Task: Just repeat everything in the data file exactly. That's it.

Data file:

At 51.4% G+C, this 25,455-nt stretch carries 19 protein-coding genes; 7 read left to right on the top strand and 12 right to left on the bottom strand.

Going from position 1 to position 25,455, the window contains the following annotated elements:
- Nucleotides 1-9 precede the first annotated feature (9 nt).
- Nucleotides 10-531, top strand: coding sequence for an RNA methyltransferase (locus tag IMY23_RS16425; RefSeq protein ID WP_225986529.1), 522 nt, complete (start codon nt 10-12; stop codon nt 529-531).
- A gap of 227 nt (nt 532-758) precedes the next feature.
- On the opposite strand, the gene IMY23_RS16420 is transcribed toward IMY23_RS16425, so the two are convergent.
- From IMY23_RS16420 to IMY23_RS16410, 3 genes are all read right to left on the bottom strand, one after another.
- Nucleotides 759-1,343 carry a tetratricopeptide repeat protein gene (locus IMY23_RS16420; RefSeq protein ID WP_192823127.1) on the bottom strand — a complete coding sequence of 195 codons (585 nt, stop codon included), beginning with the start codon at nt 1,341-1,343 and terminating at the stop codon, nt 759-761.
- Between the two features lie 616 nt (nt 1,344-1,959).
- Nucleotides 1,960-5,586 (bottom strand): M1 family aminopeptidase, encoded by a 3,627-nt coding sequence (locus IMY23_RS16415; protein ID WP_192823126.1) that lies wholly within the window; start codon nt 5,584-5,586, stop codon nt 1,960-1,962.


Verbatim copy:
At 51.4% G+C, this 25,455-nt stretch carries 19 protein-coding genes; 7 read left to right on the top strand and 12 right to left on the bottom strand.

Going from position 1 to position 25,455, the window contains the following annotated elements:
- Nucleotides 1-9 precede the first annotated feature (9 nt).
- Nucleotides 10-531, top strand: coding sequence for an RNA methyltransferase (locus tag IMY23_RS16425; RefSeq protein ID WP_225986529.1), 522 nt, complete (start codon nt 10-12; stop codon nt 529-531).
- A gap of 227 nt (nt 532-758) precedes the next feature.
- On the opposite strand, the gene IMY23_RS16420 is transcribed toward IMY23_RS16425, so the two are convergent.
- From IMY23_RS16420 to IMY23_RS16410, 3 genes are all read right to left on the bottom strand, one after another.
- Nucleotides 759-1,343 carry a tetratricopeptide repeat protein gene (locus IMY23_RS16420; RefSeq protein ID WP_192823127.1) on the bottom strand — a complete coding sequence of 195 codons (585 nt, stop codon included), beginning with the start codon at nt 1,341-1,343 and terminating at the stop codon, nt 759-761.
- Between the two features lie 616 nt (nt 1,344-1,959).
- Nucleotides 1,960-5,586 (bottom strand): M1 family aminopeptidase, encoded by a 3,627-nt coding sequence (locus IMY23_RS16415; protein ID WP_192823126.1) that lies wholly within the window; start codon nt 5,584-5,586, stop codon nt 1,960-1,962.